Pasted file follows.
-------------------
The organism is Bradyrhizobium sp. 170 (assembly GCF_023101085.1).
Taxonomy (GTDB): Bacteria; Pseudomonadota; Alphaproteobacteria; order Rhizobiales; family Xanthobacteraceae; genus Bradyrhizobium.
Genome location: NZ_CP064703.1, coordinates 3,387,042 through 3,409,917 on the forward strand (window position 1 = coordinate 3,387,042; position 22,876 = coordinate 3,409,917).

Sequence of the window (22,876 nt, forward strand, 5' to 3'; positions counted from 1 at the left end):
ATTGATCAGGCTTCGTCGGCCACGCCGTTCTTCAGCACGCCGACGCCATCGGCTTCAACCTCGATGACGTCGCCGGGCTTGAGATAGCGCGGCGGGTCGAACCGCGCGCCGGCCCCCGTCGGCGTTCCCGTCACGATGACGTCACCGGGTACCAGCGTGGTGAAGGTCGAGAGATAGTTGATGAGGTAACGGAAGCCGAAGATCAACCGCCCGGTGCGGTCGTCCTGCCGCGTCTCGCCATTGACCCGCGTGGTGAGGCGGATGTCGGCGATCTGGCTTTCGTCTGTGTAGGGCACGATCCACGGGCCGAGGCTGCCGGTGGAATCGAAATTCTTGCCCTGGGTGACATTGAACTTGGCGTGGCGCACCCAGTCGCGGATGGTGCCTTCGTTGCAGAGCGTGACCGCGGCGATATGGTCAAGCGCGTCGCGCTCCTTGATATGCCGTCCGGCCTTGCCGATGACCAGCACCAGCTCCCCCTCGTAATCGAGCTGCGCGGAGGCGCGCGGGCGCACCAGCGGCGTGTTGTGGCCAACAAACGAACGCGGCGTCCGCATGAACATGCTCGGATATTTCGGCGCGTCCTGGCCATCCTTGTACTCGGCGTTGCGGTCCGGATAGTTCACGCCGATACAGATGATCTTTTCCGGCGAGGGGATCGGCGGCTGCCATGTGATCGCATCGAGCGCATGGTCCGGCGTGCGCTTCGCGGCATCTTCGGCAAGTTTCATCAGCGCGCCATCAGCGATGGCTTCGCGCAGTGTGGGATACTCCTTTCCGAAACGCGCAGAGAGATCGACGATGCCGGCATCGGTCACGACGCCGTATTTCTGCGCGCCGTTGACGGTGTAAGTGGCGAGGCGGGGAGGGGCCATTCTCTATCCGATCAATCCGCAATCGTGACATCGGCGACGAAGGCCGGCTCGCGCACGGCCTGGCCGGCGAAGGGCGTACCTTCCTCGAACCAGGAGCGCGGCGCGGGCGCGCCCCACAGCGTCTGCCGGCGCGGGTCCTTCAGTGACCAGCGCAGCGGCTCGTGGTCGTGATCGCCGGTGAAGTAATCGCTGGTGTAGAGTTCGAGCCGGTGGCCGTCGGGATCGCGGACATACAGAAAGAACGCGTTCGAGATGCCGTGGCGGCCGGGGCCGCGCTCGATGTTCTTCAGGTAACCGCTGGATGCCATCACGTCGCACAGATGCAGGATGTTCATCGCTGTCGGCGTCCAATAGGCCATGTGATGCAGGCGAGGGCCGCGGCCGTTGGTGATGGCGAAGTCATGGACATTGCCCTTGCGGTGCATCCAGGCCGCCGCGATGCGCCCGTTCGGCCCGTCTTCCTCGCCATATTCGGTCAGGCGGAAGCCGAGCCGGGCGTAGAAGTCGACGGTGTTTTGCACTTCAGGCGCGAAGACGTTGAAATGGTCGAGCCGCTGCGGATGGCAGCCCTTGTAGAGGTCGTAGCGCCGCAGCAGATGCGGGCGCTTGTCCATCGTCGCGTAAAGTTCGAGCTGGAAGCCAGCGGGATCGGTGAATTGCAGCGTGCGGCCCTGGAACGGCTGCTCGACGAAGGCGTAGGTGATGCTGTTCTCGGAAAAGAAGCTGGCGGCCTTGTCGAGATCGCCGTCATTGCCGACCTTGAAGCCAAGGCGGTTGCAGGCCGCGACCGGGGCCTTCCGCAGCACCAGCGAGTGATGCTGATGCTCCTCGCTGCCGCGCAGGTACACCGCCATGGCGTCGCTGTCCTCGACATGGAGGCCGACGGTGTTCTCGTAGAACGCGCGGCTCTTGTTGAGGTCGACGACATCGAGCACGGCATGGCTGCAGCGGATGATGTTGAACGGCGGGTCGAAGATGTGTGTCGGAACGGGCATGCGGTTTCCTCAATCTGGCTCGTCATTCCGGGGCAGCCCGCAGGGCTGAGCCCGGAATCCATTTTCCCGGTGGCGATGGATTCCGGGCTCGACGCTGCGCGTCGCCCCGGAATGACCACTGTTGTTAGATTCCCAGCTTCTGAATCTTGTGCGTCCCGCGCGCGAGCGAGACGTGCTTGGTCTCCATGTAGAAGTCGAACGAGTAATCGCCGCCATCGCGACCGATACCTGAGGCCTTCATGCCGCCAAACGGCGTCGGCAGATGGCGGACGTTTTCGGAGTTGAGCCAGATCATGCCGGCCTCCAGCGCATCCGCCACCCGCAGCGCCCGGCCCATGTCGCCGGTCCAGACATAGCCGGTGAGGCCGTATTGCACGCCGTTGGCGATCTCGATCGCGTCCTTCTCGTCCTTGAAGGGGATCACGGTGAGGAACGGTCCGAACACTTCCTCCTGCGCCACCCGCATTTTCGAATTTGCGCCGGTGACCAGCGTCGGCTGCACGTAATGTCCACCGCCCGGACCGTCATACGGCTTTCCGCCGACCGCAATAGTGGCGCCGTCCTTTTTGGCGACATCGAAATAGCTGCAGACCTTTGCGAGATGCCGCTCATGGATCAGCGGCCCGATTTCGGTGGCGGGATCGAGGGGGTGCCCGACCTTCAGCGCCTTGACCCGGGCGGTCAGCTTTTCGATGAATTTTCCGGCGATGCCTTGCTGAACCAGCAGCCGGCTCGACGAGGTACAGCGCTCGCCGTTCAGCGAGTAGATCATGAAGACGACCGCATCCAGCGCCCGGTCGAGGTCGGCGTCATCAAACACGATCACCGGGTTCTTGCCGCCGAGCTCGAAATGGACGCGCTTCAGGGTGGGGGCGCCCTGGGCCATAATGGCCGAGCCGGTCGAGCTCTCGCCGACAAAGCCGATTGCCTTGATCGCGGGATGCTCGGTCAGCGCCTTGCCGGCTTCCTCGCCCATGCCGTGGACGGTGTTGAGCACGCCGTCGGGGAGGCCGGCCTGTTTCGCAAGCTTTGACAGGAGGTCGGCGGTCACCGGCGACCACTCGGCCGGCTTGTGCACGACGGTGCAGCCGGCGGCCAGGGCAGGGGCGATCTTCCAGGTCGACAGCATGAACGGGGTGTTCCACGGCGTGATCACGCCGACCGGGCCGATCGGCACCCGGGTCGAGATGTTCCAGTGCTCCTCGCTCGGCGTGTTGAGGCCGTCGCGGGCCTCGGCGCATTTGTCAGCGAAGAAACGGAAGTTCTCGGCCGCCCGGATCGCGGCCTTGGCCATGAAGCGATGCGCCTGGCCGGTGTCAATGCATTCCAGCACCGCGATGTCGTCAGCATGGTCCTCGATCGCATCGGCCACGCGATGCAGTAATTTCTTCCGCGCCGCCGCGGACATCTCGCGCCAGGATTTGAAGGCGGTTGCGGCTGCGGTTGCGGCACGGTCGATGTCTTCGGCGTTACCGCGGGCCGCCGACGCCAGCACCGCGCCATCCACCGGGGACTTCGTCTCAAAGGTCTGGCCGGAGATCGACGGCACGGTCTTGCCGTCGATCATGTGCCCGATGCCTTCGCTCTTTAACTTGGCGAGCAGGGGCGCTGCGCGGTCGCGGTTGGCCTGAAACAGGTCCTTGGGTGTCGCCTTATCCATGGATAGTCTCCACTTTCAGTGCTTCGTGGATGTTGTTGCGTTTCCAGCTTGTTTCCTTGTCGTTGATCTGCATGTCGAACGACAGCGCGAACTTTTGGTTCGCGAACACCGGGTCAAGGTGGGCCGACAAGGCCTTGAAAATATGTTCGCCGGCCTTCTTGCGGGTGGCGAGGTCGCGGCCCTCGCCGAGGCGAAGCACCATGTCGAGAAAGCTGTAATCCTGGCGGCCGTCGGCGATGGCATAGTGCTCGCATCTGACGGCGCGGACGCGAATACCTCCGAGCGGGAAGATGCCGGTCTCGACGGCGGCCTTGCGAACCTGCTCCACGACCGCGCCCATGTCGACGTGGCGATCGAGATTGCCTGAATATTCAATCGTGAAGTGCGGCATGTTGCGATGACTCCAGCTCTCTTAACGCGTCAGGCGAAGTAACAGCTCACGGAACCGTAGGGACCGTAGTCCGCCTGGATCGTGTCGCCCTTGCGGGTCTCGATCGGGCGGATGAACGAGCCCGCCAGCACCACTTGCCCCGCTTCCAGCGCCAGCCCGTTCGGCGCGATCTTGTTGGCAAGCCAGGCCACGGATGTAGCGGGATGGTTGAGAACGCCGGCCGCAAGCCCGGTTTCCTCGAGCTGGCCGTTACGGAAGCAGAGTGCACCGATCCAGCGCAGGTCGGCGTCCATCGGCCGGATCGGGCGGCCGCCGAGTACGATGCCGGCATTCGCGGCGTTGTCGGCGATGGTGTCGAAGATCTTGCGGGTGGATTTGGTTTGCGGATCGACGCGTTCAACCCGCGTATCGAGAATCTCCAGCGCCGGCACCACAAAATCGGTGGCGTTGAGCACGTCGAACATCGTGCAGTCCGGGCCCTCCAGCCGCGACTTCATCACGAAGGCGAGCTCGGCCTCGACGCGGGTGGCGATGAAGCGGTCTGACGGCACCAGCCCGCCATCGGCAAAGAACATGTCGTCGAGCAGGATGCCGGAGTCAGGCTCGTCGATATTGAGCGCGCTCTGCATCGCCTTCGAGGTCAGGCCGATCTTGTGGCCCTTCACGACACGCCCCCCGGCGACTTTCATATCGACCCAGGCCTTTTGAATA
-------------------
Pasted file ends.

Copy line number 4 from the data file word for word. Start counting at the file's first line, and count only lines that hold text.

Sequence of the window (22,876 nt, forward strand, 5' to 3'; positions counted from 1 at the left end):